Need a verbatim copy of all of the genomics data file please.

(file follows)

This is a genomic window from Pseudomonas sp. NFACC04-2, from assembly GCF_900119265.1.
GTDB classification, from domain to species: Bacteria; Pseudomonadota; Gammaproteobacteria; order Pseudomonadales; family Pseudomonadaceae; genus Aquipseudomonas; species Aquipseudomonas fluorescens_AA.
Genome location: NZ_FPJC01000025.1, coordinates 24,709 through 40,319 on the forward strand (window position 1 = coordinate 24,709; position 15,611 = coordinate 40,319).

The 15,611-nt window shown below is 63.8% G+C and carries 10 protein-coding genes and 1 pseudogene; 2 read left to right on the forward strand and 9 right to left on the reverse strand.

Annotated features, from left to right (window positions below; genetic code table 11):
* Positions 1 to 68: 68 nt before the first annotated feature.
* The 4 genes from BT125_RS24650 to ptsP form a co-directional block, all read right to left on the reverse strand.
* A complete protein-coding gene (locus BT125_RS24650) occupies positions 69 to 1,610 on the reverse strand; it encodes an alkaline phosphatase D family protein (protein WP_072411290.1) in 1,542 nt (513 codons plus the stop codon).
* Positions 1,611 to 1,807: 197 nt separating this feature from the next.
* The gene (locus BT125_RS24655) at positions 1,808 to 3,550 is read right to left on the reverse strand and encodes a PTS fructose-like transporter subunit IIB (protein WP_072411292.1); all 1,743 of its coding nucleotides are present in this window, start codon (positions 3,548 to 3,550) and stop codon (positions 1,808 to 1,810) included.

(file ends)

This is a genomic window from Pseudomonas sp. NFACC04-2, from assembly GCF_900119265.1.
GTDB classification, from domain to species: Bacteria; Pseudomonadota; Gammaproteobacteria; order Pseudomonadales; family Pseudomonadaceae; genus Aquipseudomonas; species Aquipseudomonas fluorescens_AA.
Genome location: NZ_FPJC01000025.1, coordinates 24,709 through 40,319 on the forward strand (window position 1 = coordinate 24,709; position 15,611 = coordinate 40,319).

The 15,611-nt window shown below is 63.8% G+C and carries 10 protein-coding genes and 1 pseudogene; 2 read left to right on the forward strand and 9 right to left on the reverse strand.

Annotated features, from left to right (window positions below; genetic code table 11):
* Positions 1 to 68: 68 nt before the first annotated feature.
* The 4 genes from BT125_RS24650 to ptsP form a co-directional block, all read right to left on the reverse strand.
* A complete protein-coding gene (locus BT125_RS24650) occupies positions 69 to 1,610 on the reverse strand; it encodes an alkaline phosphatase D family protein (protein WP_072411290.1) in 1,542 nt (513 codons plus the stop codon).
* Positions 1,611 to 1,807: 197 nt separating this feature from the next.
* The gene (locus BT125_RS24655) at positions 1,808 to 3,550 is read right to left on the reverse strand and encodes a PTS fructose-like transporter subunit IIB (protein WP_072411292.1); all 1,743 of its coding nucleotides are present in this window, start codon (positions 3,548 to 3,550) and stop codon (positions 1,808 to 1,810) included.